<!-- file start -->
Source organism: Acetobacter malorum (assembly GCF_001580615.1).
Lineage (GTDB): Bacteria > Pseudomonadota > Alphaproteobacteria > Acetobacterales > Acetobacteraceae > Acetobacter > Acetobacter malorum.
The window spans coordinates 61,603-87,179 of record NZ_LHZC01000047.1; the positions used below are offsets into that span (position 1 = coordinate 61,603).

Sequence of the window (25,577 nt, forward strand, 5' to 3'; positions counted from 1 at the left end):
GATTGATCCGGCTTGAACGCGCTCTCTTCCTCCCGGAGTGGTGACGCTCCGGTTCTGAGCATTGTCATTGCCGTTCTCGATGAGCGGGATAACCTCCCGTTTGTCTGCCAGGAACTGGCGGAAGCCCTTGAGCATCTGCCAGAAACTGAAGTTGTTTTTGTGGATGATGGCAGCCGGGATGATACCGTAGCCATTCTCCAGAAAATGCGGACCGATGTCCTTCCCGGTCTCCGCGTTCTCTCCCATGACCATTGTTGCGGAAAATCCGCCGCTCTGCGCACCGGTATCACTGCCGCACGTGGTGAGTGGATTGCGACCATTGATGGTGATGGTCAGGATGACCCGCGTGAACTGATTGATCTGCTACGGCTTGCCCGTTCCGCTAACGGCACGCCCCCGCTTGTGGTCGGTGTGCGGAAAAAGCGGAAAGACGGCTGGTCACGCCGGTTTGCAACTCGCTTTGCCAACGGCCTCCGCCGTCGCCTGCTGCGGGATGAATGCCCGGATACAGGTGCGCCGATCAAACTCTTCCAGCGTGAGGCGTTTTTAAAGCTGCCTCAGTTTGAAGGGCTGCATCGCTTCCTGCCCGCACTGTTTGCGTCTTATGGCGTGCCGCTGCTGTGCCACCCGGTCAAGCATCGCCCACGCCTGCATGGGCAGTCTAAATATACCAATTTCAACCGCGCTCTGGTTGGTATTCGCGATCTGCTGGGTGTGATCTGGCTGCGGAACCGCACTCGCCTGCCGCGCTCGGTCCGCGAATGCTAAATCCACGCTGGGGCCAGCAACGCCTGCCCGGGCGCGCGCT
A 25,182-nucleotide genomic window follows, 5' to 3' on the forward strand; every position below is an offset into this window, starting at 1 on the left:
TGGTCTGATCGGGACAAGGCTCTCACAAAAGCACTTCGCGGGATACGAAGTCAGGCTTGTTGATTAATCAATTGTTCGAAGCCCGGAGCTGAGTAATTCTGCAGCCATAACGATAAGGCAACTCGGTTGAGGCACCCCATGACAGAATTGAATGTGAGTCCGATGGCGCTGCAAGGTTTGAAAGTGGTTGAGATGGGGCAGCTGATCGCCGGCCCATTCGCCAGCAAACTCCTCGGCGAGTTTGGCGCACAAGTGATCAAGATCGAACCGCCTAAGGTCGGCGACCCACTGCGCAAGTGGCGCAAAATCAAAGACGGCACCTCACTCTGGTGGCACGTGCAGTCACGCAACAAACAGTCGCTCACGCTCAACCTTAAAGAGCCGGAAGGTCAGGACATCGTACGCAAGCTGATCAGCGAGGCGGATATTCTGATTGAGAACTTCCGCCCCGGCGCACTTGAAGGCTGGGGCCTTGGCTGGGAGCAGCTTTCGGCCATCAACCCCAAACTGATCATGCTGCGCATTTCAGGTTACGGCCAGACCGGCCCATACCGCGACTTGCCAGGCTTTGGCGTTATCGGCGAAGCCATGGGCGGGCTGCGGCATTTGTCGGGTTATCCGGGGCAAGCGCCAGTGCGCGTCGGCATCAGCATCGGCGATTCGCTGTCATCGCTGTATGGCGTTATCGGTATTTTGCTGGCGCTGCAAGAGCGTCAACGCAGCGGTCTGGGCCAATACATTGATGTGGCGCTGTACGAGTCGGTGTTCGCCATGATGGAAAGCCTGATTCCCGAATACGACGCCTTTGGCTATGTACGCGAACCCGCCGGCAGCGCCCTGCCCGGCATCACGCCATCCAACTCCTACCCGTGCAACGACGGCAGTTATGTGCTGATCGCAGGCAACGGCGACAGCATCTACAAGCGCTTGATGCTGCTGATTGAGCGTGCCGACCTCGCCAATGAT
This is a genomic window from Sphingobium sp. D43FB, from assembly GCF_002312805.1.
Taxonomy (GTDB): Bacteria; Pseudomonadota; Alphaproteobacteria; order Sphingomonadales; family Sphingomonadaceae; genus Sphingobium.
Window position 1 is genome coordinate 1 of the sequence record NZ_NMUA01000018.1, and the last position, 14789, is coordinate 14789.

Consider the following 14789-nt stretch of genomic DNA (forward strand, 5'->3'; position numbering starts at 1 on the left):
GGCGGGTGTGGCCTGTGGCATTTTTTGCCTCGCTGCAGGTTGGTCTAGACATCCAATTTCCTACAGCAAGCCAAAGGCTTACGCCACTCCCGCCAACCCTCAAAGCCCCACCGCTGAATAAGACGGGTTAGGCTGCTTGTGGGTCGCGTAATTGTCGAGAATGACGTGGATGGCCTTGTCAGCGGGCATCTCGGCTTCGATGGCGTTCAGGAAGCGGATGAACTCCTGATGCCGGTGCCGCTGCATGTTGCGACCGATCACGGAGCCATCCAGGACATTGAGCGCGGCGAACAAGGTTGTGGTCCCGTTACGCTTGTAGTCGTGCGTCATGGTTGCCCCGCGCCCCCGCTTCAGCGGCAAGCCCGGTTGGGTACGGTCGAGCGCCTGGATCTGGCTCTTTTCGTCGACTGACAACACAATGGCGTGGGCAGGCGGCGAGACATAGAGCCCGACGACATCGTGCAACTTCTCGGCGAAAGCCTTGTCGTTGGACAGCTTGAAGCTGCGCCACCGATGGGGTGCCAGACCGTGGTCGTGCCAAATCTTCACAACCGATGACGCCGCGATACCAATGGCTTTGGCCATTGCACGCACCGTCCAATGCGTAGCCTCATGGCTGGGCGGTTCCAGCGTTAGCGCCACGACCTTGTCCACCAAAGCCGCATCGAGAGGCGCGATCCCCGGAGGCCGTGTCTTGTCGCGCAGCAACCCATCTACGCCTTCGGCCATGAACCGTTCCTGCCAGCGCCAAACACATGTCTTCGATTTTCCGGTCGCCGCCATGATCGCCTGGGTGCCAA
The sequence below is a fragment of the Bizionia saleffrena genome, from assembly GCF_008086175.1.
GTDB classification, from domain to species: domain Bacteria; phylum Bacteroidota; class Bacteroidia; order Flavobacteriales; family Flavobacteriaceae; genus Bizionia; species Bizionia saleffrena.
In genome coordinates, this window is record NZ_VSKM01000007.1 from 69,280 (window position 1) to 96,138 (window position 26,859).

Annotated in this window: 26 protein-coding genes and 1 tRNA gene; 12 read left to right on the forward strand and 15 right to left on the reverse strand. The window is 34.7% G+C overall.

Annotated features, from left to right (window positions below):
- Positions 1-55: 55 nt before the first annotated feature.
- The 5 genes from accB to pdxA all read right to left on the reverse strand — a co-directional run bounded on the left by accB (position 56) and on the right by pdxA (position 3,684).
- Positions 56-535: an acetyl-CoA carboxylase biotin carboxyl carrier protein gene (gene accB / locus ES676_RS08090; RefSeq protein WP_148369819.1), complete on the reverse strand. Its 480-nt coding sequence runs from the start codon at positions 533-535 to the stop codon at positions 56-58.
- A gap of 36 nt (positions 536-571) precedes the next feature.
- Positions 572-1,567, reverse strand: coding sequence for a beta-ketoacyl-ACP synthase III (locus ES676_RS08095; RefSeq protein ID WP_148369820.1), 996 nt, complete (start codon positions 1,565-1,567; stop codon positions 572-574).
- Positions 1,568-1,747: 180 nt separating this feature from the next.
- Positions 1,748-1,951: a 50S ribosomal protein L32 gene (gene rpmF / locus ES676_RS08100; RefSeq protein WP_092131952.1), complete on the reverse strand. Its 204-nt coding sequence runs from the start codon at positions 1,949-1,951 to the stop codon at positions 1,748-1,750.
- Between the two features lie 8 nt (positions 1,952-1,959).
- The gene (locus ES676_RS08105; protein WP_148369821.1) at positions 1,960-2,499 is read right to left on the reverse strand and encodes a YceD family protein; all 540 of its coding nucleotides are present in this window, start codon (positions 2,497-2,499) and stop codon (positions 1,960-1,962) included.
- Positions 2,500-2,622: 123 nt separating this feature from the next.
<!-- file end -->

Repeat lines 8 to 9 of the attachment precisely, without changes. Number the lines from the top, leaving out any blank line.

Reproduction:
This is a genomic window from Sphingobium sp. D43FB, from assembly GCF_002312805.1.
Taxonomy (GTDB): Bacteria; Pseudomonadota; Alphaproteobacteria; order Sphingomonadales; family Sphingomonadaceae; genus Sphingobium.